An Attorney Doesn’t Have to Handle the Entire Foreclosure
If the HUD counselor suspects something is wrong with your paperwork—maybe you were approved for a mortgage you really didn’t qualify for or she suspects fraud on the part of the lender—you’ll definitely want to at least take it to an attorney for review. What are your odds of success if you try to fight the matter in court?
You don’t necessarily have to hire a lawyer to handle the entire foreclosure process. You can simply pay for a consultation to get a little more legal guidance than a HUD counselor is able to give you.
Where to Find an Attorney and How Much Will It Cost You?
Not all lawyers offer the same fee arrangements for handling foreclosure situations. Some charge hourly, but this doesn’t necessarily mean you’ll be able to just write her a check once a week as the process plays out. You’ll probably be expected to place a retainer with the firm, a certain amount of money that the lawyer’s time is then billed against.
For example, you might put down a $4,000 retainer. If the attorney charges $200 an hour, that $4,000 will buy you 20 hours of his time, then, if your foreclosure isn’t resolved by then, you’ll be asked to put down another retainer.
Other lawyers might simply charge a $4,000 flat rate. You’ll probably be asked to pay costs on top of these fees, such as filing fees with the court.
There’s something to be said for paying a retainer. The laws in most states require that the attorney must give you a written accounting each month of what time she’s billed against that money, so you’ll have a clear understanding of what she’s done for you and what your money has paid for. Not so with a flat fee, but at least that flat fee is generally all you’ll have to pay. You won’t be asked for more money halfway through the process.
Attorney fees can range from to as little as $100 an hour to as much as $500 an hour. It can depend on their experience and where you’re located—lawyers in metropolitan areas tend to charge more. Foreclosure representation might be offered for a flat fee of $1,000 up to $4,000 or more, depending on the details and complexity of your situation.
How Can You Afford All This If You Can’t Pay Your Mortgage?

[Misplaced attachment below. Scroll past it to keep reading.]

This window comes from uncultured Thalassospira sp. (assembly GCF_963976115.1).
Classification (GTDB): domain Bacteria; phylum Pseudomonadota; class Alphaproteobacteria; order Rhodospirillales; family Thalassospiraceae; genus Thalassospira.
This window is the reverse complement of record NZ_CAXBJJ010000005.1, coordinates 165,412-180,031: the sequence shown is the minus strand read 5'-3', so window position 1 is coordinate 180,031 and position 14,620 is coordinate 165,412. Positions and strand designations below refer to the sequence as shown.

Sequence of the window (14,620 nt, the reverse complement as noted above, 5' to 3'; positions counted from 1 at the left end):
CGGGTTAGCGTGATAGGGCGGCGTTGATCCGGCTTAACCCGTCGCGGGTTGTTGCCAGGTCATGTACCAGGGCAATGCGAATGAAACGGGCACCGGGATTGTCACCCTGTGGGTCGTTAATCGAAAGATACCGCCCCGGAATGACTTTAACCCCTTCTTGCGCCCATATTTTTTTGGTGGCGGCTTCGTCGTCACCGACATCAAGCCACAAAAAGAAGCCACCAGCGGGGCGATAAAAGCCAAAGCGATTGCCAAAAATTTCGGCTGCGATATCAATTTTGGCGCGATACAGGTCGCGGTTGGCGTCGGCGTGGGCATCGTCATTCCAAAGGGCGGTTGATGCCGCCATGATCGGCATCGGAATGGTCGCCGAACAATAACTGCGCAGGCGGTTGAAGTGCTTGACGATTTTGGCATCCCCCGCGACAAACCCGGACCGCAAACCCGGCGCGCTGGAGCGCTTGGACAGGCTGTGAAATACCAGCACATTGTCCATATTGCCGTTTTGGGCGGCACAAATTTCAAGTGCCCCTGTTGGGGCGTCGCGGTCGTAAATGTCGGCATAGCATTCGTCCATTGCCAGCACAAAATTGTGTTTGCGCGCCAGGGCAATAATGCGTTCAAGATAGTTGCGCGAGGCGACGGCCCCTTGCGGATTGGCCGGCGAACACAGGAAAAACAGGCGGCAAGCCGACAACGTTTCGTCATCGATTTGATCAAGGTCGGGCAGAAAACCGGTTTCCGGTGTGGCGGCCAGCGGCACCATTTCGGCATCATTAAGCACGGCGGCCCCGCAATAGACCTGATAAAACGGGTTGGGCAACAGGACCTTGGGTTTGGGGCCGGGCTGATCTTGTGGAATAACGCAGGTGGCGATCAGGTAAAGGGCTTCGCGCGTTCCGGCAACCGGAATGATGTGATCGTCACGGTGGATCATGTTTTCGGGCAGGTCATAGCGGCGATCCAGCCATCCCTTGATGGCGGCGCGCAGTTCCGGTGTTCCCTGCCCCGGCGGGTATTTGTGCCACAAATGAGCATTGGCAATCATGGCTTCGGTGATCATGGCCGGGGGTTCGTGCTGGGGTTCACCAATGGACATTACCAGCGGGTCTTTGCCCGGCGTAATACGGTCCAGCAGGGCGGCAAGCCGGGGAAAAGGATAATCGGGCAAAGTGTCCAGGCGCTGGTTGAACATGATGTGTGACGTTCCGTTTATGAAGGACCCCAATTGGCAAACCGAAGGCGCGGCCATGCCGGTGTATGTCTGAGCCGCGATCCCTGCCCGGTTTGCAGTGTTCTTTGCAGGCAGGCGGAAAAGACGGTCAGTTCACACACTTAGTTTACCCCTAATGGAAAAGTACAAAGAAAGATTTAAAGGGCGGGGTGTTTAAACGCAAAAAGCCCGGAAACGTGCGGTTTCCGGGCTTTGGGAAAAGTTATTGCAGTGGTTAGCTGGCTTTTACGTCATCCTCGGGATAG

So where are you supposed to get all this money for representation if you can’t even make your mortgage payments? Most legal aid offices handle foreclosures, and they’ll do so for free or at a reduced rate, depending on your income. Do an online search for legal aid in your county to find out if you qualify.
Otherwise, you might want to ask that HUD counselor for attorney referrals. She might know of reputable local attorneys who won’t charge you a fortune.
The Bottom Line
Two critical factors can influence whether you hire a foreclosure attorney to help you save your home. Can you afford it? Do you have a legal defense?
Maybe you missed those mortgage payments because of a cash-crunch situation that has resolved or that will be remedied in the not-too-distant future. In this case, a loan modification might just be your answer if you have or will have the income necessary to bounce back. Otherwise, it might not make much sense to spend more money on an attorney or a lot of time and effort with legal aid, fighting the inevitable.
You might also want to at least consult with a bankruptcy attorney if you’re turned down for a loan modification. Filing for Chapter 13 bankruptcy would allow you to keep your home and pay off your mortgage arrears over a multi-year period if you qualify. An attorney can advise you as to whether you do.
The feasibility of hiring an attorney also depends on whether you have a legal defense to the foreclosure. Can an argument be made that would prevent you from losing your home? Some common defenses include the lender’s inability to produce the original mortgage note—sometimes companies buy mortgages from other companies and paperwork can get lost in the shuffle. You would have a legal out in this case. Or maybe the lender can produce the original note, but something about it is procedurally inaccurate.
A foreclosure attorney would know, and a simple consultation can tell you whether you have grounds to fight back.